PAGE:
While Mr. Corbin was getting the drugs an employee was on the floor about three or four feet away and he made a move. The bandit told the employee that if he moved again he would blow his head off. In addition to the drugs four or five hundred dollars were taken from a brief case on top of the drug cabinet.

After giving the pillow case to the bandit, the bandit asked Mr. Corbin for his car keys and Mr. Corbin told him he did not have a car. The bandit asked the employee whom he threatened to shoot for his car keys and was told he did not have his car with him as he walked to work that day. The bandit then asked who owned the Lincoln that was parked nearby and he was told it belonged to Mr. Henry Lindsey. Mr. Lindsey was one of the owners of the drug store and he surrendered his keys to the bandit.

Mr. Corbin described the bandit as having a mustache and scars on his face. He also had long brown hair and was larger in stature than Mr. Corbin and he had very distinctive eyes. He was not wearing a suit but Mr. Corbin did not remember the type of clothing he had on. Mr. Corbin further stated the bandit had a companion who was armed with an old type pistol and was wearing a ski mask. He could not identify this man.

After the robbery was completed everyone in the store was ordered to pile up in a back room and remain there for ten minutes after they left the store.

The indictment listed some thirty different type drugs, all under the Controlled Substances Act, in addition to a 1978 Lincoln automobile, as being taken during this robbery. The warrant of arrest stated the combined value of the stolen items to be $14,700.00.

The only other witness who testified for the State was Mrs. Gerry Ann Sanford who was employed as a clerk at the time of the robbery. She made a positive in-court identification of appellant as one of the robbers. *1245 She stated her identification was based solely on seeing appellant at close range in a well lighted store at the time of the robbery.

Appellant contends that the State failed to prove venue and he was entitled to a directed verdict for that reason. We do not agree. Venue may be established by the testimony of one witness. White v. State, 55 Ala.App. 58, 312 So. 2d 639; Ligon v. State, 50 Ala.App. 658, 282 So. 2d 97.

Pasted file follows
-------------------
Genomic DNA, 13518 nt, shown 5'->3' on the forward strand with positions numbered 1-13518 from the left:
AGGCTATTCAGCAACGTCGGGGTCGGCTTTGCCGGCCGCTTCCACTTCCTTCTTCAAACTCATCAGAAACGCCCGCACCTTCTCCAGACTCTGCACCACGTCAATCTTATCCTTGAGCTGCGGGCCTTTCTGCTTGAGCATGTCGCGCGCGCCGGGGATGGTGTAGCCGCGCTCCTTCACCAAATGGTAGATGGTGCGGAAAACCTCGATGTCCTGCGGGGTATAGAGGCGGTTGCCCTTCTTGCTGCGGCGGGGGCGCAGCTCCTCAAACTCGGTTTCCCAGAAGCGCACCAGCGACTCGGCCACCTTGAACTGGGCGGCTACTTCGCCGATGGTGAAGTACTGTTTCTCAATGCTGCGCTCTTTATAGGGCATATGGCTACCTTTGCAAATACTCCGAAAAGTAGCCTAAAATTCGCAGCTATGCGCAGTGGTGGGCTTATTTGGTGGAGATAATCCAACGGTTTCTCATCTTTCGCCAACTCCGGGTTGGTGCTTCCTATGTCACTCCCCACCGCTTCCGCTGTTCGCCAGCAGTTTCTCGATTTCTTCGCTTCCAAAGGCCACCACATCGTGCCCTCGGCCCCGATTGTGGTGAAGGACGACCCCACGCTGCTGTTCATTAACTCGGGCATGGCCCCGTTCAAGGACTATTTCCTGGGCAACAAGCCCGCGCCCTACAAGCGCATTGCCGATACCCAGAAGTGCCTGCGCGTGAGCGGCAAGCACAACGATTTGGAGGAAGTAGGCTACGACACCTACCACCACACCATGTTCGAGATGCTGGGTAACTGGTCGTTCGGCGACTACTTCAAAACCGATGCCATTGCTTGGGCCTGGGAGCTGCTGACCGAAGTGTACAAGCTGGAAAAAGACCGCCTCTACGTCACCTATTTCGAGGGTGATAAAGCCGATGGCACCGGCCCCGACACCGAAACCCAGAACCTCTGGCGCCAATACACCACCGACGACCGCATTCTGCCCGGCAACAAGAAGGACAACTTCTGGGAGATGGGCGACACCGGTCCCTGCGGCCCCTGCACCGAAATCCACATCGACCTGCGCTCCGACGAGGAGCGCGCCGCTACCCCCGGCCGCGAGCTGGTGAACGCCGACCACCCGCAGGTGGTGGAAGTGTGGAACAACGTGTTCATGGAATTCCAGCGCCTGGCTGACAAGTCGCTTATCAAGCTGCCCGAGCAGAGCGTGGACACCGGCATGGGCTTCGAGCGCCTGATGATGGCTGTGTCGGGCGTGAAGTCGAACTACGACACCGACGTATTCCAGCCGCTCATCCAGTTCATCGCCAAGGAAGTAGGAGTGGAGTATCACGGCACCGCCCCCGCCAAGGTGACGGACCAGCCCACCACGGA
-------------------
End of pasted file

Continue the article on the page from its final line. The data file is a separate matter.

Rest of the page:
From the record:

"Q. David (Corbin) is Oden Shirey Drug Company you testified about where this robbery took place, is it located in Marion County? "A. Yes, sir."

Appellant next asserts that he was deprived of a fair trial by the action of the court in not granting him a continuance so that he could adequately prepare for trial.

The law is well settled that a motion for a continuance in a criminal case is addressed to the sound discretion of the trial court, the exercise of which will not be disturbed on appeal unless clearly abused. Fletcher v. State, 291 Ala. 67, 277 So. 2d 882; Rogers v. State, Ala.Cr.App., 365 So. 2d 322.

The record reflects that appellant was transported to Marion County no later than February 23, 1979, a month before trial. Counsel for appellant had ample time to prepare this case for trial. Appellant's astute and resourceful counsel performed a very remarkable and professional job in defending him both at trial and on appeal.

"The conviction of a client does not prove lack of skill or zeal on the part of counsel." Torris v. State, Ala.Cr.App., 339 So. 2d 1073.

We find no abuse of discretion on the part of the trial court in denying a continuance in this case.

We have carefully searched the record for errors injuriously affecting the substantial rights of appellant and have found none. This was such a clear-cut case of robbery it took the jury only 15 minutes to return a guilty verdict. The judgment of conviction is, in all things, affirmed.

AFFIRMED.

All the Judges concur.